Monday, February 6 at 7 PM – 8 PM
Art and Culture Center/Hollywood
1650 Harrison St, Hollywood, Florida 33020
Join us with Curator, Laura Marsh, to tour the All-Media Juried Biennial and The Garden of Yellow & Pink by Oregon-based solo artist, Andrew Nigon. This year’s Biennial explores themes of identity, performance, temporality, and the processes of 62 Florida artists. As an exercise in unity and conflation, Nigon plays upon the Garden of Adam and Eve and the Book of Genesis in the Old Testament. Admission for the talk is $7, and a group from the Northeast will be joining us to share new perspectives.
Nigon’s figurative subjects reference sideshow performers from the early 20th century. His sculptures are created from plastics, foam, resins, as well as other recycled pieces. One can find freedom by observing the interplay of organic and geometric forms. Undoubtedly unique in its environment, both cultural and ecological, The Biennial reflects upon the stereotype that Florida has seen its share of ridicule as the “Punchline State.”
It is also, as Florida cultural critic Dave Barry has argued in his latest publication, the Best. State. Ever. It is difficult not to be influenced by the natural light of Florida, the endless swamps, the precarious rise and fall of sea levels. Indeed, many of the artists exhibited here address the myriad issues of Florida’s landscape – its role as a tourist mecca, and its unique, rich ecologies that are under threat.
Overall, 391 artists representing 85 cities submitted entries for consideration to the Biennial. The exhibition is intended to capture the diverse practices of regional contemporary artists. All participating artists are provided with Center memberships, and we’re honored to host such a vibrant exhibition. Exploring a range of mediums, the Biennial introduces interdisciplinary dialogues.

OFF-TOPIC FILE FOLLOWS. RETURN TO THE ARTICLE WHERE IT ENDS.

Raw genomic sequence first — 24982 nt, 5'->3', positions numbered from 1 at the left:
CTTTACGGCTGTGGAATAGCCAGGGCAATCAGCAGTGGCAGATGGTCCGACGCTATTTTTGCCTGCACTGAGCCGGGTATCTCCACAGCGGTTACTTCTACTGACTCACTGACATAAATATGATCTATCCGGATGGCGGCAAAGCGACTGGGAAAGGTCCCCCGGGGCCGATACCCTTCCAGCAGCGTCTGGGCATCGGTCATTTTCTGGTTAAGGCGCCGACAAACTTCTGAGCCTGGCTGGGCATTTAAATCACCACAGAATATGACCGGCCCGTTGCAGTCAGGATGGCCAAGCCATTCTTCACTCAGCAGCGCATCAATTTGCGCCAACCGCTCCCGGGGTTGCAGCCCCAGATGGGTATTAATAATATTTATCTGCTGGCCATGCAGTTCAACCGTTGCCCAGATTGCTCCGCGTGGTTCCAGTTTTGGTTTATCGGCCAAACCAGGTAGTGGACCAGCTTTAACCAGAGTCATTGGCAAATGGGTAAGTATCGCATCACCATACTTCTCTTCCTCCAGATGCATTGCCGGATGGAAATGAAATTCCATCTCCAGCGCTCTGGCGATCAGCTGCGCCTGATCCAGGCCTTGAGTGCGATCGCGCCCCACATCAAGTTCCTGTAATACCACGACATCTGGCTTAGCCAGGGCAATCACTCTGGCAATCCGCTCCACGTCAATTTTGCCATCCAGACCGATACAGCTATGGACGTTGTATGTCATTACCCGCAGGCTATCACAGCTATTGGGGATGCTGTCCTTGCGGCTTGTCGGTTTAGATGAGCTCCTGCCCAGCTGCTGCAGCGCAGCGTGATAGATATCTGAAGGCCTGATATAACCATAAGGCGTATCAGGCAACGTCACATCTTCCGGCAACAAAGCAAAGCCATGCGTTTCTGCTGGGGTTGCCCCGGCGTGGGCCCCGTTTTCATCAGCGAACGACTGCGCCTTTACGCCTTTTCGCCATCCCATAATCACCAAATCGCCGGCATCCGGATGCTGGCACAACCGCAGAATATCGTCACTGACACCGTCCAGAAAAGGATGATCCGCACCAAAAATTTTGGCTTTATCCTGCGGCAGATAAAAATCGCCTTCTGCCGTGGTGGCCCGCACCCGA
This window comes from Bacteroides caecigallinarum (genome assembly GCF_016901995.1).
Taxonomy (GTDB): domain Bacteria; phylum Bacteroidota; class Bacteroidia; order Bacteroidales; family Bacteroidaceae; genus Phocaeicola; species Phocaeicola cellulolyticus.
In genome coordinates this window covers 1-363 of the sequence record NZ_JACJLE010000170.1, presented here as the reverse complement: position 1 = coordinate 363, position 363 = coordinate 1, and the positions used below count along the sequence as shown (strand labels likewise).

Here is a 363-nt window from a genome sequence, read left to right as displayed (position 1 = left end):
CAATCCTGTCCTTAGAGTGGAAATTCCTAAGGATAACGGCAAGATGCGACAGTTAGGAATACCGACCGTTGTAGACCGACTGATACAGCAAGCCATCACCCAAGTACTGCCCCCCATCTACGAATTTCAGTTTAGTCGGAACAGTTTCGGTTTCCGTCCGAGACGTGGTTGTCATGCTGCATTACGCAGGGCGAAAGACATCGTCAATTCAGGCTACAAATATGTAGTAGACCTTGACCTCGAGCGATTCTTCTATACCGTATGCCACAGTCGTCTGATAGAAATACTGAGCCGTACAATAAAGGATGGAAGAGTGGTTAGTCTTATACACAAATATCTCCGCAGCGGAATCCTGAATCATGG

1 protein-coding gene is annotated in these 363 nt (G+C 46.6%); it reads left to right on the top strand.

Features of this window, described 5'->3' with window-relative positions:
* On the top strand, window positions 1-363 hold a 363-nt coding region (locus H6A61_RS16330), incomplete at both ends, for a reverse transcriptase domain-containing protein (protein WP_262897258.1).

Enid Blechman (Awarded Best in Show) has created a fictional company called Adipose Industries, aimed at solving ecological catastrophes, and researching the “repurposing of fat as a new source of energy and as a natural ingredient for personal use.” Using humor as an entry point to her explorations of the Everglades and their preservation, Blechman’s abstract paintings depict the research and findings of Adipose Industries. Kate Alboreo is inspired by the struggles of the natural world: the battle scars of bark, the twisted limbs of trees. Her moody, propulsive paintings based on sketches and photographs taken en plein air depict the energies of natural forms, and appear to take on anthropomorphic narratives.
The absurdities of Florida living are at the forefront in Michael Bauman’s work. In his series involving the World’s Smallest Airboat, the artist upends the trope of the intrepid explorer as he traverses the Everglades in a laughably scaled vessel. Sarah Knouse’s Pastoral Flamingos are a nod to the pastel paradise of Florida tourism. Shiny and pink the flamingos appear to melt into the shag carpet they stand on. The baroque pedestal support appears to bolster the idealized image of Florida fauna.
Award winners will be selected for Best in Show: Enid Blechman ($3,000 prize), First Place: Gina Cunningham ($2,000 prize), Second Place: Noel Mason ($1,000 prize), Third Place: Jefreid Lotti ($500 prize), and Honorable Mentions.
Laura Marsh is the current Curator at the Center and designed the Biennial according to conversations between pieces. She previous held the position of Gallery Director and Lecturer of Seton Gallery at the University of New Haven, CT. Marsh earned her MFA in Sculpture at Yale School of Art and her BFA in Painting from Yale School of Art.
Juror Katherine Pill is Curator of Contemporary Art at the Museum of Fine Arts, St. Petersburg, Florida. She previously held the position of Assistant Curator at the Kemper Museum of Contemporary Art in Kansas City, Missouri. Pill earned a BA in Art History from McGill University in Montreal and a dual MA in Art History and Arts Administration from the School of the Art Institute of Chicago.
Giannina Coppiano Dwin